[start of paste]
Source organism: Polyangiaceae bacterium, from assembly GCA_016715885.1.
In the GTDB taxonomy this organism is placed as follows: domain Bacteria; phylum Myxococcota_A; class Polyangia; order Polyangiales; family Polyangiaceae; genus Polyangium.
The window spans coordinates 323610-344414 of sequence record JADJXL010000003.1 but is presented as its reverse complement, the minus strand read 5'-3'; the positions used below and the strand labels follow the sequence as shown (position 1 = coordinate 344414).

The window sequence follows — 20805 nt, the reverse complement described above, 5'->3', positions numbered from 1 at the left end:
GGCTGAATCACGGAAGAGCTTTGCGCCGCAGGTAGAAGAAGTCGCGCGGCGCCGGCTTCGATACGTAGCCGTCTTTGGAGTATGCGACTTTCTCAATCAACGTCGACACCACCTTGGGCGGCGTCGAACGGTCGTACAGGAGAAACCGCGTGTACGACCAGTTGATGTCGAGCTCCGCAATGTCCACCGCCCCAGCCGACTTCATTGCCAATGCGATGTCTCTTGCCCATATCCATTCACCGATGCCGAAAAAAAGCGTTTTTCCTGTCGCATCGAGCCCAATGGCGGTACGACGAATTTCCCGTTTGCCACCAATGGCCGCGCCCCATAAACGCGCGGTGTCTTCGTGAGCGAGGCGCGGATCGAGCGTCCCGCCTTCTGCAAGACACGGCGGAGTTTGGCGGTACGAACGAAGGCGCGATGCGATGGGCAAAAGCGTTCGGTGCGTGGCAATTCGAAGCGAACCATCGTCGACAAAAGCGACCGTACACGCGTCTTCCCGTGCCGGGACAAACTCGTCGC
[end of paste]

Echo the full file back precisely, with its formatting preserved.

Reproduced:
Source organism: Polyangiaceae bacterium, from assembly GCA_016715885.1.
In the GTDB taxonomy this organism is placed as follows: domain Bacteria; phylum Myxococcota_A; class Polyangia; order Polyangiales; family Polyangiaceae; genus Polyangium.
The window spans coordinates 323610-344414 of sequence record JADJXL010000003.1 but is presented as its reverse complement, the minus strand read 5'-3'; the positions used below and the strand labels follow the sequence as shown (position 1 = coordinate 344414).

The window sequence follows — 20805 nt, the reverse complement described above, 5'->3', positions numbered from 1 at the left end:
GGCTGAATCACGGAAGAGCTTTGCGCCGCAGGTAGAAGAAGTCGCGCGGCGCCGGCTTCGATACGTAGCCGTCTTTGGAGTATGCGACTTTCTCAATCAACGTCGACACCACCTTGGGCGGCGTCGAACGGTCGTACAGGAGAAACCGCGTGTACGACCAGTTGATGTCGAGCTCCGCAATGTCCACCGCCCCAGCCGACTTCATTGCCAATGCGATGTCTCTTGCCCATATCCATTCACCGATGCCGAAAAAAAGCGTTTTTCCTGTCGCATCGAGCCCAATGGCGGTACGACGAATTTCCCGTTTGCCACCAATGGCCGCGCCCCATAAACGCGCGGTGTCTTCGTGAGCGAGGCGCGGATCGAGCGTCCCGCCTTCTGCAAGACACGGCGGAGTTTGGCGGTACGAACGAAGGCGCGATGCGATGGGCAAAAGCGTTCGGTGCGTGGCAATTCGAAGCGAACCATCGTCGACAAAAGCGACCGTACACGCGTCTTCCCGTGCCGGGACAAACTCGTCGC